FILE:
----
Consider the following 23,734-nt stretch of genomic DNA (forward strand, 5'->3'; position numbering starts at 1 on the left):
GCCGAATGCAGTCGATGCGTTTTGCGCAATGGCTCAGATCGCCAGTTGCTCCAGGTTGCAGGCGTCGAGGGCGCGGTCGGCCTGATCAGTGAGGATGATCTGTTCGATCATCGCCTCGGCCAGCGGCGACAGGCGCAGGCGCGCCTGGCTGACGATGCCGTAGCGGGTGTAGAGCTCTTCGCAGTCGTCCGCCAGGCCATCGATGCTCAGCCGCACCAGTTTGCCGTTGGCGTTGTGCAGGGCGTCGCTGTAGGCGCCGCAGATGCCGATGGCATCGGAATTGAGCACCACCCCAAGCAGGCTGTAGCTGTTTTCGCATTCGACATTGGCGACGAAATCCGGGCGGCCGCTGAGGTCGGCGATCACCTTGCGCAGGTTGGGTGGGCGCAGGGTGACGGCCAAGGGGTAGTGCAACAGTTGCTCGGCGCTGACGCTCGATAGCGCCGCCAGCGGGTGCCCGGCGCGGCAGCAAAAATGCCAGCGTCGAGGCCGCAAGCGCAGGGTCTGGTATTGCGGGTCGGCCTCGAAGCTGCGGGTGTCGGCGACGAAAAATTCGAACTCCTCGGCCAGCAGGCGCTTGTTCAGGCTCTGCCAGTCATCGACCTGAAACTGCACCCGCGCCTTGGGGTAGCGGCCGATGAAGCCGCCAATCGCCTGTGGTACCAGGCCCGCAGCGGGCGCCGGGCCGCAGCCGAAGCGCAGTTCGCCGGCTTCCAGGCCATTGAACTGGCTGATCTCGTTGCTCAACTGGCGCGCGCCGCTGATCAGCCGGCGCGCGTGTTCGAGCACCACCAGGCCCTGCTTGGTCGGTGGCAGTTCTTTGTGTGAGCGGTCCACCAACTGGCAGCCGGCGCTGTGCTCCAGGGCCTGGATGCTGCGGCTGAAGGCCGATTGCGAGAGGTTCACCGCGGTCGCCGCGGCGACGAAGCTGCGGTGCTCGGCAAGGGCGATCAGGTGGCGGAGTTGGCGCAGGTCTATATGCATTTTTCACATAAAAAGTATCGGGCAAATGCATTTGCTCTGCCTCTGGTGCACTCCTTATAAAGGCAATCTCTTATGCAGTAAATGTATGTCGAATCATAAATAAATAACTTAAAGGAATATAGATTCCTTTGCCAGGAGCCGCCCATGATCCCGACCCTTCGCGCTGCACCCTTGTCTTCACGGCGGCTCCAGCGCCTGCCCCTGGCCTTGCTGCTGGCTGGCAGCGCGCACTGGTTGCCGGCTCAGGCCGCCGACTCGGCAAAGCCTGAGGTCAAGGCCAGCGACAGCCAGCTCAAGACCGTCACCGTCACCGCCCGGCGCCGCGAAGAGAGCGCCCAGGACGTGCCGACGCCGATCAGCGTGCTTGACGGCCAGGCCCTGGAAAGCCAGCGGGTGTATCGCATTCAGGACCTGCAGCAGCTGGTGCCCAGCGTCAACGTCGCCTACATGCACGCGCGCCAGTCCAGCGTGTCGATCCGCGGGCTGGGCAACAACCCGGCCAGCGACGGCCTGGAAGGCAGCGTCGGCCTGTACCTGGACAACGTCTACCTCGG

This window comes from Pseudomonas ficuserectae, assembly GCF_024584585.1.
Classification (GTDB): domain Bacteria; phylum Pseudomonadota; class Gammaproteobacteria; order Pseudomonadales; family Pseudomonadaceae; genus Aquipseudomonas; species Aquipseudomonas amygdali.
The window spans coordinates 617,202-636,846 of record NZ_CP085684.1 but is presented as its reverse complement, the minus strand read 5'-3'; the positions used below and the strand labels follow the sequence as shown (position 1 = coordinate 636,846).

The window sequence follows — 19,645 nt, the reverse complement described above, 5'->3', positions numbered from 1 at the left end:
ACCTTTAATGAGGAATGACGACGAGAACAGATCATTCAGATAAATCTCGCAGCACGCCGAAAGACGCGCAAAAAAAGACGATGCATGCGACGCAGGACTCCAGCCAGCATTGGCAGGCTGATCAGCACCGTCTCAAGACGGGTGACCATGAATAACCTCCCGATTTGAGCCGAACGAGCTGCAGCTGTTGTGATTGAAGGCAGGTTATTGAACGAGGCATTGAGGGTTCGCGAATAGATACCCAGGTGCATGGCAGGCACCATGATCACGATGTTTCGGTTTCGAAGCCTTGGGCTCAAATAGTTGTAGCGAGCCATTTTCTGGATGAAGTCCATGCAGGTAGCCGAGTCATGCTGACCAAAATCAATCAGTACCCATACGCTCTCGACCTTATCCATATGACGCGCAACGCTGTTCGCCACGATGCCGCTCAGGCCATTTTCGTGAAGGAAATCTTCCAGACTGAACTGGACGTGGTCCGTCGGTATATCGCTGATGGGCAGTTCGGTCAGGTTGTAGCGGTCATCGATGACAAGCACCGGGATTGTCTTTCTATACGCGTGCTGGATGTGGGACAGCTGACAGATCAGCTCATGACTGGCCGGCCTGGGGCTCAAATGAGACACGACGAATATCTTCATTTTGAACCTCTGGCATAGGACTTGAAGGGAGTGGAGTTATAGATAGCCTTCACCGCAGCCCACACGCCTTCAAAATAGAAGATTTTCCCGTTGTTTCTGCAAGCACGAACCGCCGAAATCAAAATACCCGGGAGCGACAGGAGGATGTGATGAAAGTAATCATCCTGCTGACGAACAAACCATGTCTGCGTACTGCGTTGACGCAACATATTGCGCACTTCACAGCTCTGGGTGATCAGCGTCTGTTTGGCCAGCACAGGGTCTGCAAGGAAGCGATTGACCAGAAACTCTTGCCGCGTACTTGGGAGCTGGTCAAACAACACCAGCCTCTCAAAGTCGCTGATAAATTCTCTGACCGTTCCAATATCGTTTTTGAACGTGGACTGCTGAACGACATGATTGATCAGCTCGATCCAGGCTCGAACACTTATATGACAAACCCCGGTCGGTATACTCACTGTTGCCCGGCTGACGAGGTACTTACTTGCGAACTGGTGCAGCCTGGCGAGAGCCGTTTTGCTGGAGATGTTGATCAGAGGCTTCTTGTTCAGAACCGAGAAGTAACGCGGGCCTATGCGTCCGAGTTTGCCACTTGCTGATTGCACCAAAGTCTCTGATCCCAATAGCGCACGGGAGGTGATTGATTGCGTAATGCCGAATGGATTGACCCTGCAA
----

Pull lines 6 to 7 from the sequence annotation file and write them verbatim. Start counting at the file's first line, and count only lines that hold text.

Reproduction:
The window sequence follows — 19,645 nt, the reverse complement described above, 5'->3', positions numbered from 1 at the left end:
ACCTTTAATGAGGAATGACGACGAGAACAGATCATTCAGATAAATCTCGCAGCACGCCGAAAGACGCGCAAAAAAAGACGATGCATGCGACGCAGGACTCCAGCCAGCATTGGCAGGCTGATCAGCACCGTCTCAAGACGGGTGACCATGAATAACCTCCCGATTTGAGCCGAACGAGCTGCAGCTGTTGTGATTGAAGGCAGGTTATTGAACGAGGCATTGAGGGTTCGCGAATAGATACCCAGGTGCATGGCAGGCACCATGATCACGATGTTTCGGTTTCGAAGCCTTGGGCTCAAATAGTTGTAGCGAGCCATTTTCTGGATGAAGTCCATGCAGGTAGCCGAGTCATGCTGACCAAAATCAATCAGTACCCATACGCTCTCGACCTTATCCATATGACGCGCAACGCTGTTCGCCACGATGCCGCTCAGGCCATTTTCGTGAAGGAAATCTTCCAGACTGAACTGGACGTGGTCCGTCGGTATATCGCTGATGGGCAGTTCGGTCAGGTTGTAGCGGTCATCGATGACAAGCACCGGGATTGTCTTTCTATACGCGTGCTGGATGTGGGACAGCTGACAGATCAGCTCATGACTGGCCGGCCTGGGGCTCAAATGAGACACGACGAATATCTTCATTTTGAACCTCTGGCATAGGACTTGAAGGGAGTGGAGTTATAGATAGCCTTCACCGCAGCCCACACGCCTTCAAAATAGAAGATTTTCCCGTTGTTTCTGCAAGCACGAACCGCCGAAATCAAAATACCCGGGAGCGACAGGAGGATGTGATGAAAGTAATCATCCTGCTGACGAACAAACCATGTCTGCGTACTGCGTTGACGCAACATATTGCGCACTTCACAGCTCTGGGTGATCAGCGTCTGTTTGGCCAGCACAGGGTCTGCAAGGAAGCGATTGACCAGAAACTCTTGCCGCGTACTTGGGAGCTGGTCAAACAACACCAGCCTCTCAAAGTCGCTGATAAATTCTCTGACCGTTCCAATATCGTTTTTGAACGTGGACTGCTGAACGACATGATTGATCAGCTCGATCCAGGCTCGAACACTTATATGACAAACCCCGGTCGGTATACTCACTGTTGCCCGGCTGACGAGGTACTTACTTGCGAACTGGTGCAGCCTGGCGAGAGCCGTTTTGCTGGAGATGTTGATCAGAGGCTTCTTGTTCAGAACCGAGAAGTAACGCGGGCCTATGCGTCCGAGTTTGCCACTTGCTGATTGCACCAAAGTCTCTGATCCCAATAGCGCACGGGAGGTGATTGATTGCGTAATGCCGAATGGATTGACCCTGCAA